I know Mike and respect his ability to the do the job. I thought he and former Browns president Joe Banner moved the Browns in the right direction by adding talent, getting the cap in order and acquiring valuable draft picks. Lombardi’s successor, Ray Farmer, will be reaping the benefits of much of that work, but that’s how things go in this league. I will say Lombardi and Banner have the type of personalities that can be polarizing. Either you like them or they rub you the wrong way. Results should be the bottom line for front-office people (it’s not a popularity contest) the same way it is for coaches and players, but running an NFL front office also involves interpersonal skills, and neither Lombardi nor Banner has received sterling marks in that regard. That doesn’t mean they can’t do the job. I think both are talented, just a bit of an acquired taste, and will continue to find success.
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Street smarts. Why do you think “street” free agents aren’t used in the formula for compensatory picks. Seems to me like they should be. How are they any different than UFAs to the team signing them?
—Bob, Tonawanda, NY
When a player becomes available as a “street” free agent, his contract has been terminated by his former club. The team made the decision, for whatever reason, that they didn’t want to honor the rest of the contract. They should not be rewarded for that.
Frankly, I find the whole compensatory pick system to be a bit antiquated and tilted towards the best teams (they have better players, so they’ll sign for more on the open market and return higher picks). I think it should be revamped, but I don’t think it will ever change—too many teams like it. And the NFLPA hasn’t voiced any reservations to this point.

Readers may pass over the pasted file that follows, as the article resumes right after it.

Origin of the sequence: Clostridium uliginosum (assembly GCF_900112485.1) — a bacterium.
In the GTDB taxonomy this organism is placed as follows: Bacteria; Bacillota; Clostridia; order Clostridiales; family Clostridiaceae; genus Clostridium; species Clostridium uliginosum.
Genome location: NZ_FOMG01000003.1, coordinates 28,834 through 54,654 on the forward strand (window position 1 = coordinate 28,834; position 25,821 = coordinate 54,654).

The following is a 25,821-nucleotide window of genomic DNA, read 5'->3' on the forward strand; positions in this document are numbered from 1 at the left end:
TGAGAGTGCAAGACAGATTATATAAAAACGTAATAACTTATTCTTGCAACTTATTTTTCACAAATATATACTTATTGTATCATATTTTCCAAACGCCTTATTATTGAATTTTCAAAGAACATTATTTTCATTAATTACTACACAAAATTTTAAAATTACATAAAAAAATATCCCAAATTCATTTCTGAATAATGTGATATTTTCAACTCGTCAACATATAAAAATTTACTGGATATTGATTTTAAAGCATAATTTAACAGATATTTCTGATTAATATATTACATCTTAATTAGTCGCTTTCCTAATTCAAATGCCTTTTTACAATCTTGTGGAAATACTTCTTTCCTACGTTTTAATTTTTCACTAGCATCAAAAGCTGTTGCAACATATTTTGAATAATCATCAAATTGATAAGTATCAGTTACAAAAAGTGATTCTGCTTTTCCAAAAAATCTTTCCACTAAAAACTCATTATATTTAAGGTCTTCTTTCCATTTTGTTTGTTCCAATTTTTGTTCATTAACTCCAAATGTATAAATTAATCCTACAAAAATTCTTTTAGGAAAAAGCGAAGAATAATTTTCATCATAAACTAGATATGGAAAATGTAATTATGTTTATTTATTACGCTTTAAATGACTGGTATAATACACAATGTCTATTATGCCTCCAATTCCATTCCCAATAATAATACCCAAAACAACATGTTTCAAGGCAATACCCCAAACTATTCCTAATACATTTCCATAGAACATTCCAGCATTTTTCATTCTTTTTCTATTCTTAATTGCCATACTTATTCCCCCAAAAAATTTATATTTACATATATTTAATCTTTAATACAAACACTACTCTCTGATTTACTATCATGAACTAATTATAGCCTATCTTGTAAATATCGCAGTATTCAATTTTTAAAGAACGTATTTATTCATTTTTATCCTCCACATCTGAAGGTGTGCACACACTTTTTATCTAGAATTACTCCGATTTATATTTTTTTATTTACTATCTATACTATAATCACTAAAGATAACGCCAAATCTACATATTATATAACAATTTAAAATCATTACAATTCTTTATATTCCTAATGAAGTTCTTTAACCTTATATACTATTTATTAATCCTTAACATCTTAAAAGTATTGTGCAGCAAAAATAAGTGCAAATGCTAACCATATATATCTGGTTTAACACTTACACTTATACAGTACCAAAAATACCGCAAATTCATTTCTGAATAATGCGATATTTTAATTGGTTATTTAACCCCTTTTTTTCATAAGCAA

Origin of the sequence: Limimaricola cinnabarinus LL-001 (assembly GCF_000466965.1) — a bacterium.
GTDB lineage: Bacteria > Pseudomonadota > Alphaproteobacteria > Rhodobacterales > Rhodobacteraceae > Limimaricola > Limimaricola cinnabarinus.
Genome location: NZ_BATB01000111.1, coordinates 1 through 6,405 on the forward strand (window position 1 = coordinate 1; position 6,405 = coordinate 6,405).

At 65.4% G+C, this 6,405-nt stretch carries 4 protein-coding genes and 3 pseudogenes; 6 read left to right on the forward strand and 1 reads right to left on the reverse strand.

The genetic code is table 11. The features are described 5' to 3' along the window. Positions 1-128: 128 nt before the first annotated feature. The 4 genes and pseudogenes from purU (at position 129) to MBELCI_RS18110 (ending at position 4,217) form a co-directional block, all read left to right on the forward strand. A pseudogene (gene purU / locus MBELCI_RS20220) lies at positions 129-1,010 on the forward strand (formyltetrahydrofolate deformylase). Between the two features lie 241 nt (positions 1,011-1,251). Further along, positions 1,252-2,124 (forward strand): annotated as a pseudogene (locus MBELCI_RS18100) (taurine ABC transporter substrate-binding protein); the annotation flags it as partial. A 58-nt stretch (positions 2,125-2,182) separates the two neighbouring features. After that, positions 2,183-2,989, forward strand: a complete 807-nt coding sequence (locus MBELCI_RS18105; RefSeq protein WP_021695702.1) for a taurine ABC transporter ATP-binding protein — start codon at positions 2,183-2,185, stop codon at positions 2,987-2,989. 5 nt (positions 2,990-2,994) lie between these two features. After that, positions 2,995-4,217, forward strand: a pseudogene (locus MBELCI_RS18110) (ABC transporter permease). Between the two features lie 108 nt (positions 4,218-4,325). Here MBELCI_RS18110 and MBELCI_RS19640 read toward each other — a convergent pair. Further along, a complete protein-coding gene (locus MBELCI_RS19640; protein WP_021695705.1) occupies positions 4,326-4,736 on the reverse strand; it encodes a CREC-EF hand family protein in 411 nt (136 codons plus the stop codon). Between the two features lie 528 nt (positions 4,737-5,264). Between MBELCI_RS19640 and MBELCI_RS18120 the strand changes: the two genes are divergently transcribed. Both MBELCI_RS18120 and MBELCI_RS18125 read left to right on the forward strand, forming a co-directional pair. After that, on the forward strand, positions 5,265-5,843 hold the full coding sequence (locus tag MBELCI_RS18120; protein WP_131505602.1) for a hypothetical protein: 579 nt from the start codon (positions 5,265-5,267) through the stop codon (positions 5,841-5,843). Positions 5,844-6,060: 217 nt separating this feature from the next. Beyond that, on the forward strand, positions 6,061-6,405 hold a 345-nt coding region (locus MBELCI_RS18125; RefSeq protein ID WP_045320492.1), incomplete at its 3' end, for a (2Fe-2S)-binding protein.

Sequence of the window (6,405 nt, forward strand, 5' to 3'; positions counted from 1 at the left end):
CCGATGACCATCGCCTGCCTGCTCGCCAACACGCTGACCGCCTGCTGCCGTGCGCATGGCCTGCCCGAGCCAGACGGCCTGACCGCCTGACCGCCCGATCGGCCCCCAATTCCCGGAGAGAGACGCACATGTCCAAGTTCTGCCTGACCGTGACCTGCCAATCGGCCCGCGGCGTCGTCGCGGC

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Thinking ahead. Is it possible that teams like the Jags, in hosting Alex Mack, are trying to sell the player to sign on with their program the following year, after they get franchise-tagged? Do you have any knowledge of this happening in the past?
—Michael Murphy, San Francisco
I don’t have any first-hand knowledge of that happening in the past (it likely has, and I’m sure some of my readers will let us know), but that is absolutely a factor in this process. The Jaguars can use this opportunity to entertain Mack and show him what they have going on, and perhaps Mack will spread the word around the Browns’ locker room that the Jaguars should be on players’ radar.
But, also, if Mack likes the Jaguars’ coaching staff and environment, perhaps they can do a little recruiting and say, “Why don’t you go back and sign the transition tag, play the season out and then hear from us again next year when the Browns may not be able to tag you?” I can understand that from Jacksonville’s perspective, but the danger of injury for Mack makes it a very distant consideration.
Keep this in mind: the Jaguars are going to play the Browns in Jacksonville this season. Never hurts to get an opponent in and pick his brain a little, although I’m not sure Mack would have much considering there’s an entirely new coaching staff in Cleveland.
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Tags and caps. I was not aware that Mack’s transition tag amount was already included in their salary cap even though he has not signed his tender. Is this true for restricted free agents and franchise tags as well?
—Stuart Laake, Tampa